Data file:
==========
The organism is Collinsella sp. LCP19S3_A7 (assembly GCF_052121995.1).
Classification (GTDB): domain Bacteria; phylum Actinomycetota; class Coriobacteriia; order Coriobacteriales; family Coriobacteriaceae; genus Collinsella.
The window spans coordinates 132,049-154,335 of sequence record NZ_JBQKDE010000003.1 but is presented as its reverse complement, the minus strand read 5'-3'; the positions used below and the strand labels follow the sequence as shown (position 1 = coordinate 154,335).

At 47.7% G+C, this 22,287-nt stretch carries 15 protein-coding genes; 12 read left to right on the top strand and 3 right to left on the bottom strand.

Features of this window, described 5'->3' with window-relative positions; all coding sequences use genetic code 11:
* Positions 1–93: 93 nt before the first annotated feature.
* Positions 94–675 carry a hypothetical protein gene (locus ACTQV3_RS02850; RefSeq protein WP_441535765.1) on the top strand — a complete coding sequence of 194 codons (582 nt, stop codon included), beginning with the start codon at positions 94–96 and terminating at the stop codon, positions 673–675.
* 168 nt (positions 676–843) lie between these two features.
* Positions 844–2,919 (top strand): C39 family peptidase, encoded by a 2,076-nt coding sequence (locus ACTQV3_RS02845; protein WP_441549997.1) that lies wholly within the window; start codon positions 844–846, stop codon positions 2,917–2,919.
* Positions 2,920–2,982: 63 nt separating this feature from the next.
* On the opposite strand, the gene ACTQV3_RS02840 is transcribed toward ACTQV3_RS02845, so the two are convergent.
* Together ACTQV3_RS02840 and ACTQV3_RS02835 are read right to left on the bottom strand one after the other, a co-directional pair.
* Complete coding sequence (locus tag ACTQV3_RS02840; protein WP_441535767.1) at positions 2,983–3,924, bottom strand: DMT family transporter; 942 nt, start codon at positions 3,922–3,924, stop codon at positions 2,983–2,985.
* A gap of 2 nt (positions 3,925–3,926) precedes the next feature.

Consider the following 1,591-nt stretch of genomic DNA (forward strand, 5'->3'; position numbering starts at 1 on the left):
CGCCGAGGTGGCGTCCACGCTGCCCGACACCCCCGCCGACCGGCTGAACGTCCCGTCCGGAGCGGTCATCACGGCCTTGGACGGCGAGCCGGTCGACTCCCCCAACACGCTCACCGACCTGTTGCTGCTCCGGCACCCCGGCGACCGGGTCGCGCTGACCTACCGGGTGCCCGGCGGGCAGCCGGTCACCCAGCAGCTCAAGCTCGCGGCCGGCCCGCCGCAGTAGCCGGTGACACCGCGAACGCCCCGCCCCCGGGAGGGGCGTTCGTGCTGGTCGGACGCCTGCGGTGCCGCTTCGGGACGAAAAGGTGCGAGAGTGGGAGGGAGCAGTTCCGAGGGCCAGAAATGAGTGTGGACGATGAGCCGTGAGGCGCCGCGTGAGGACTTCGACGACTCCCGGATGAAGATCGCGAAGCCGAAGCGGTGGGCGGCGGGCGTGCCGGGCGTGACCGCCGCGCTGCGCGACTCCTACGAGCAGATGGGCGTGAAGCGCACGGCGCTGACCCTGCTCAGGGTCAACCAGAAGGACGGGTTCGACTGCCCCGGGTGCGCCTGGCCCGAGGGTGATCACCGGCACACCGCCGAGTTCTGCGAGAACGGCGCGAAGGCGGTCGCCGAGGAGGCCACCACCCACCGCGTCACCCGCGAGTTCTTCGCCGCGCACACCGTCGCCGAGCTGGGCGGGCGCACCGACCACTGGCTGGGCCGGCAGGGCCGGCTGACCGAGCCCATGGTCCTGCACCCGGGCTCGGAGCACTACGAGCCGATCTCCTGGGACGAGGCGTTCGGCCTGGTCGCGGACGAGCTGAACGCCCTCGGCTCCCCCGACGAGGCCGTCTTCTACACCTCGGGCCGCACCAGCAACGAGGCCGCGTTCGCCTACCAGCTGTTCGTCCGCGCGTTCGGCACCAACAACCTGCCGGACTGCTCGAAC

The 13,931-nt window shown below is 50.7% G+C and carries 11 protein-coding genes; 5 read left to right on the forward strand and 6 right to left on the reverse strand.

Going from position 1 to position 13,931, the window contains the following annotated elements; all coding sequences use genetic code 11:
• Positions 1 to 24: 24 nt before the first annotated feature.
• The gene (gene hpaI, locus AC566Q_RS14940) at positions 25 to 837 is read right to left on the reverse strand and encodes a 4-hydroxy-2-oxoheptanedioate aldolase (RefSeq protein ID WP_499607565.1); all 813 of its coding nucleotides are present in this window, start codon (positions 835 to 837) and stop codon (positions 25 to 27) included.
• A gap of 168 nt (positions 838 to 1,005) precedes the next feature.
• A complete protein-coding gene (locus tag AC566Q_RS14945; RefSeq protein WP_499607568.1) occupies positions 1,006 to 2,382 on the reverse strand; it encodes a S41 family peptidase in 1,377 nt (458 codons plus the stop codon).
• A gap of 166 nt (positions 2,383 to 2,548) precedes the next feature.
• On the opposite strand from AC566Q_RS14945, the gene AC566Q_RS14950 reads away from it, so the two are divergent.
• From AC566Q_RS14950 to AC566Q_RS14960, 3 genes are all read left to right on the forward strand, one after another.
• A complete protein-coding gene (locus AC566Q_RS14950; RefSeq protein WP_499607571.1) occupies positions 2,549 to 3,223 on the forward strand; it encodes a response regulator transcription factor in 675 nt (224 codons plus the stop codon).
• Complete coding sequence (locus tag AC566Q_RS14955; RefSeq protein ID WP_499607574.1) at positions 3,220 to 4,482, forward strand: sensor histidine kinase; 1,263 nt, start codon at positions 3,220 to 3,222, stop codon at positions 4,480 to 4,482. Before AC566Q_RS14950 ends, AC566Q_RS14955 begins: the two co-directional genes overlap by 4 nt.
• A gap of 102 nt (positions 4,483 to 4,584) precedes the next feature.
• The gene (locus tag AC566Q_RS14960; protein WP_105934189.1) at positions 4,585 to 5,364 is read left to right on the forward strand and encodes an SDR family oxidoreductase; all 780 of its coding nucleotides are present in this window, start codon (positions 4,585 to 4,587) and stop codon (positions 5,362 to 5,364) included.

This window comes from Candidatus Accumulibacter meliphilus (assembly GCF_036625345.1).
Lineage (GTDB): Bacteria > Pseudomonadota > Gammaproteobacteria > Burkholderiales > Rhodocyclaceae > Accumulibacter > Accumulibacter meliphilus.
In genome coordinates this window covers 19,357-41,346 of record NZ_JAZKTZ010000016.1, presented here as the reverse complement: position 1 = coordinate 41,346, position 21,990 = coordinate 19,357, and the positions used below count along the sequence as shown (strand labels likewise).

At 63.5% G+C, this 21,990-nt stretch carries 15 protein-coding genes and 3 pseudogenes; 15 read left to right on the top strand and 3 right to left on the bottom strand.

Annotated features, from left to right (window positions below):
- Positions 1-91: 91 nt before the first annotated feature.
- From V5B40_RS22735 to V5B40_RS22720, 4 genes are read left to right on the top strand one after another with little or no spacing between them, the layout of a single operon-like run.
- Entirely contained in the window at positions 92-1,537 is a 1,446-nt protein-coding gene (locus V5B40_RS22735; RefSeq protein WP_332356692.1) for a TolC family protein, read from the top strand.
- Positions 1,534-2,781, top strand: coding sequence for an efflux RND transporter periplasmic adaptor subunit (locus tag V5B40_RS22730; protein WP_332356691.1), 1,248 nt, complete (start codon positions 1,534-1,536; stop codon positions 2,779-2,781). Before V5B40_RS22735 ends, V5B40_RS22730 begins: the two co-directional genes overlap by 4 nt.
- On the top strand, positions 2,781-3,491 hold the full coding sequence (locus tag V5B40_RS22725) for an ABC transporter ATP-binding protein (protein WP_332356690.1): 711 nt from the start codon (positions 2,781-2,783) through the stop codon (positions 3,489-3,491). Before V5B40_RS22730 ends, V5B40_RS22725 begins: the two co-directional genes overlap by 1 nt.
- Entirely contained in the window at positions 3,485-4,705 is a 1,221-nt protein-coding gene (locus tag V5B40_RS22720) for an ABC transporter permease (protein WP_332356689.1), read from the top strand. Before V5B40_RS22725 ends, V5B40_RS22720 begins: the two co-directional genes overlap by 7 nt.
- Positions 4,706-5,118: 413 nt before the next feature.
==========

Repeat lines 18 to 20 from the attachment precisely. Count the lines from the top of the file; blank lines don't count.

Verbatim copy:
Going from position 1 to position 13,931, the window contains the following annotated elements; all coding sequences use genetic code 11:
• Positions 1 to 24: 24 nt before the first annotated feature.
• The gene (gene hpaI, locus AC566Q_RS14940) at positions 25 to 837 is read right to left on the reverse strand and encodes a 4-hydroxy-2-oxoheptanedioate aldolase (RefSeq protein ID WP_499607565.1); all 813 of its coding nucleotides are present in this window, start codon (positions 835 to 837) and stop codon (positions 25 to 27) included.